The ECJ ruled that unforeseen technical problems are part of the normal course of activities for an airline and are therefore not extraordinary.
Here we explain what the case is about and how it could affect flight delay claims in England and Wales.
In February 2015 Bott and Co won the case of Allen v Jet2.com – the test case which meant that airlines could not stay (put on hold) UK cases pending the outcome of the van der Lans case. Read more here.
What is van der Lans v KLM all about?
The van der Lans case looked at whether a technical problem that arises spontaneously (as opposed to being discovered during routine maintenance) is an extraordinary circumstance under EU Regulation 261/2004.
In the landmark case of Huzar v Jet2.com the Supreme Court held that technical problems are not extraordinary circumstances because they are inherent in the normal activity of an airline and therefore not ‘out of the ordinary’.
However, KLM had forward a number of complicated questions surrounding technical issues, mostly focusing on a clause in EC 261/2004 and a paragraph from case law:
1.) Recital 14 of the preamble to Regulation EC 261/2004
2.) Paragraph of Wallentin-Hermann v Alitalia Judgment
In order to understand the questions that have been put to the ECJ, it helps to know the content of these clauses:
Recital 14 of the preamble to Regulation EC 261/2004
‘As under the Montreal Convention, obligations on operating air carriers should be limited or excluded in cases where an event has been caused by extraordinary circumstances which could not have been avoided even if all reasonable measures had been taken.
Such circumstances may, in particular, occur in cases of political instability, meteorological conditions incompatible with the operation of the flight concerned, security risks, unexpected flight safety shortcomings and strikes that affect the operation of an operating air carrier.’
Paragraph 22 Wallentin-Hermann
‘It is apparent from the statement in the preamble to Regulation No 261/2004 that the Community legislature did not mean that those events, the list of which is indeed only indicative, themselves constitute extraordinary circumstances, but only that they may produce such circumstances.
It follows that all the circumstances surrounding such events are not necessarily grounds of exemption from the obligation to pay compensation provided in Article 5(1)(c) of that regulation.’
The (simplified) key questions KLM have put to the ECJ are:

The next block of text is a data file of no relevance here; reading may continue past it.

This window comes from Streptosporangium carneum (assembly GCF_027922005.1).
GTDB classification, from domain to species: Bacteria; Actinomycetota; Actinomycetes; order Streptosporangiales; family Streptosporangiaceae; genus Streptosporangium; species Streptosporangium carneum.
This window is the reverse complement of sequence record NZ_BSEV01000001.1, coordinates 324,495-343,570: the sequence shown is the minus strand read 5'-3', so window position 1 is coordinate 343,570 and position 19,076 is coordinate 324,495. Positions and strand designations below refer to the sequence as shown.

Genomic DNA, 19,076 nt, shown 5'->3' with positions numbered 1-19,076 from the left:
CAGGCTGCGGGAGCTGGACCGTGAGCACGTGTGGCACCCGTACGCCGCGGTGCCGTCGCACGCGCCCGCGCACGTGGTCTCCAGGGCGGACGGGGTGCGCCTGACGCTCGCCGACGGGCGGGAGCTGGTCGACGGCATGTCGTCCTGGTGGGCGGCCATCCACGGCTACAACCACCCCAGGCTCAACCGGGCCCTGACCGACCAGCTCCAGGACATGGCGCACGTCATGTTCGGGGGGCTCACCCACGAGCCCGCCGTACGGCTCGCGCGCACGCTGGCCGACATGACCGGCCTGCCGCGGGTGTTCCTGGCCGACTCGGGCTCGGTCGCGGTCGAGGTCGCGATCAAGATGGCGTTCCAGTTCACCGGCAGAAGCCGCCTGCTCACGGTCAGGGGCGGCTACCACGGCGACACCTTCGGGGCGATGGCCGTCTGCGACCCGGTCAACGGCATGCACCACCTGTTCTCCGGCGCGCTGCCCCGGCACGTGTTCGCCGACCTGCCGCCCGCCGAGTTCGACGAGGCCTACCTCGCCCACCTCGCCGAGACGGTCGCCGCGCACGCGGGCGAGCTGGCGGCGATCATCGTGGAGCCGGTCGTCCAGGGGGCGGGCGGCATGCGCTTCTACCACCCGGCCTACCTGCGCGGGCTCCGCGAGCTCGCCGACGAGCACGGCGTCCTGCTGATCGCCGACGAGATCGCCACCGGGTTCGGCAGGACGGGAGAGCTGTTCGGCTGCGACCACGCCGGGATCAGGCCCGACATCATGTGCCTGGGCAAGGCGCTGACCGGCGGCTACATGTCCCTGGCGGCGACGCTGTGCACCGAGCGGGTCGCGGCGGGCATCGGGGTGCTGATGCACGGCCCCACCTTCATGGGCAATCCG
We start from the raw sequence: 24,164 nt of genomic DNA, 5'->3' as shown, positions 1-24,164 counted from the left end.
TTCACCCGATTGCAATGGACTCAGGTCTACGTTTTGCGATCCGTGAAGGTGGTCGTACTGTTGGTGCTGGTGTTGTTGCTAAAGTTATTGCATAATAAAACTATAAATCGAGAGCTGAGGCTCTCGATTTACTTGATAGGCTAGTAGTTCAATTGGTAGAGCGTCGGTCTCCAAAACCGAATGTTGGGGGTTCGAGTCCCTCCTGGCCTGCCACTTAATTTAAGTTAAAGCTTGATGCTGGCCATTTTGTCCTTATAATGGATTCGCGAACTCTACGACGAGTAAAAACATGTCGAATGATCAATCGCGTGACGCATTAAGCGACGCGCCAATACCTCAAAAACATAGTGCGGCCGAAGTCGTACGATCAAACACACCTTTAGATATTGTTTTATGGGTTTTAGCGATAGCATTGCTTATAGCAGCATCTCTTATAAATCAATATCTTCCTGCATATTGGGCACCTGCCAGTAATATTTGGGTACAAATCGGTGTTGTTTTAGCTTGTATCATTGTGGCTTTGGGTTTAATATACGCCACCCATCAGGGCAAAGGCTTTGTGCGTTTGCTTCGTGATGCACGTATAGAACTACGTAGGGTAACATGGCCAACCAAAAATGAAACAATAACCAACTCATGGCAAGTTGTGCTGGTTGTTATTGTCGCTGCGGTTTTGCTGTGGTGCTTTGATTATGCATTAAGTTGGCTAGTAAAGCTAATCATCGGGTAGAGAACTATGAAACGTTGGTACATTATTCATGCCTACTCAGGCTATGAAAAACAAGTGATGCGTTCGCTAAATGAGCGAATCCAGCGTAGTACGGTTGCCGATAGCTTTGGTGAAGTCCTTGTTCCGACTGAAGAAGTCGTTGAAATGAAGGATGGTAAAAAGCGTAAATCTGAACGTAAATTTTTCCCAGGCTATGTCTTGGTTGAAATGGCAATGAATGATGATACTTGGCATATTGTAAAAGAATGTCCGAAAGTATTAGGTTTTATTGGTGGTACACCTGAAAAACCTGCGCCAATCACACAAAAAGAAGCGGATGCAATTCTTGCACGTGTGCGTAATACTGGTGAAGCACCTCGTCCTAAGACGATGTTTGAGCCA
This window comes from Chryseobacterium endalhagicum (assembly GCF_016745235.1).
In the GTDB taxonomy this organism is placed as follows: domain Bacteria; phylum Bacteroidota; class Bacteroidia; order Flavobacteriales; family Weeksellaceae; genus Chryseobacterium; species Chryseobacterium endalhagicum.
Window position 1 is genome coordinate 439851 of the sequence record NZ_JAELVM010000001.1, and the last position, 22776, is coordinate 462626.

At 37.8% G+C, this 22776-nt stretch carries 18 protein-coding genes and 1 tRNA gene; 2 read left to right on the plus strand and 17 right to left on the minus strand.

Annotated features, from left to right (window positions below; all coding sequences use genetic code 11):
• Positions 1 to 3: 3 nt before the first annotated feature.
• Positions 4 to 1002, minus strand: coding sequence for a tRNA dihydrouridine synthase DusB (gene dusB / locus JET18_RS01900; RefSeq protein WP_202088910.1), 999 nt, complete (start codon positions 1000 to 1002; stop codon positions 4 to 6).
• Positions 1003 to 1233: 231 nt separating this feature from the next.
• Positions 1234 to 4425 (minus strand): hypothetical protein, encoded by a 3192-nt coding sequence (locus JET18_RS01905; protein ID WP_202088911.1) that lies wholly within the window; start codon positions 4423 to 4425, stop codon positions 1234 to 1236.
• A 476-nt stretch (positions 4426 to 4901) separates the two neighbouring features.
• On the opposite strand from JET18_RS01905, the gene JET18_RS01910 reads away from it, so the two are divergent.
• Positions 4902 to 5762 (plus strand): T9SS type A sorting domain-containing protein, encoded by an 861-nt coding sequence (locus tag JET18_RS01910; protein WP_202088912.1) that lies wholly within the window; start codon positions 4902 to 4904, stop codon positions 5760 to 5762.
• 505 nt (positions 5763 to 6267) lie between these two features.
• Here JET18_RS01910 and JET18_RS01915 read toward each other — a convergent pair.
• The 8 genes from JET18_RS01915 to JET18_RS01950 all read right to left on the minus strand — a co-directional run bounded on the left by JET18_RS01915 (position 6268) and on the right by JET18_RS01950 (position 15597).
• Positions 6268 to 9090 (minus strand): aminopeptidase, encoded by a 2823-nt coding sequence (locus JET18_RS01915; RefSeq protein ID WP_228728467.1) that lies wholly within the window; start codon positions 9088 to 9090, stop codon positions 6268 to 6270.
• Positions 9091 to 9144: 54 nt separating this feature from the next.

1. How must the concept of ‘event’ in recital 14 of EC 261/2004 be interpreted?
2. Are the ‘events’ mentioned in Paragraph 22 of Wallentin the same as the ‘event’ referred to in recital 14?
3. If ‘unexpected flight safety shortcomings’ are not themselves an extraordinary circumstance (but instead something that may produce an extraordinary circumstance), what should constitute an ‘extraordinary circumstance?’
4. KLM says that the Wallentin judgment suggests that a technical problem that comes under the category of ‘unexpected flight safety shortcomings’ might be extraordinary if it relates to an event which is not ‘inherent’ in the normal activities of the airline. So they are asking ‘If the term ‘inherent’ is to be interpreted as meaning that only events that are within the control of the air carrier.
5. Following the above questions, does that mean a technical problem which arose spontaneously and could not have been detected during routine maintenance checks should be classed as an extraordinary circumstance?
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What does Bott and Co say about van der Lans v KLM?
- The questions surrounding technical issues have already been answered in the Huzar and Wallentin rulings.
- In Huzar v Jet2.com LJ Elias said that he doubted the European Commission intended for a forensic examination of events of this nature.
- Inherency and control are two entirely separate things. Just because something is out of the airline’s control, that doesn’t mean it cannot be inherent. The law effectively says that it may not be the airline’s fault, but it is their responsibility.
Bott and Co Flight Delay Lawyer Coby Benson said:
“This is a prime example of what can occur in law when an industry like the airlines seek to challenge it.
“The law is clear. We have had over a decade of pro-passenger judgments following complicated legal argument after complicated legal argument. And yet we find ourselves at the Highest Court in Europe again waiting for another decision on a point which has been adequately addressed by the courts previously.
“The law says when passengers should be paid. van der Lans shows us that you will still have to pursue that entitlement through the legal system and that you should be prepared for a lengthy, complicated, arduous fight because the airlines continue to dispute these cases again and again and again.”
How could this case affect my flight delay claim?
The important thing about van der Lans v KLM is that flight delay claims will now be governed by whatever is said within the judgement.
So if you’re taking your flight delay claim to court yourself, what you have understood to be the law about your rights could effectively be rendered redundant. You’ll need to read the judgment carefully and familiarise yourself with the it so that you understand any new legal test set down by the Court and retrospectively apply it to the facts of your case.
If you’ve entrusted Bott and Co with your claim, our Flight Delay Lawyers will be doing this for you, so there’s no need to worry about familiarising yourself with the new ruling if you don’t want to.
If you’re dealing with the claim yourself and are feeling overwhelmed by the new ruling, you can call the Flight Delay Team on 01625 415 800 for free advice on how van der Lans affects you.
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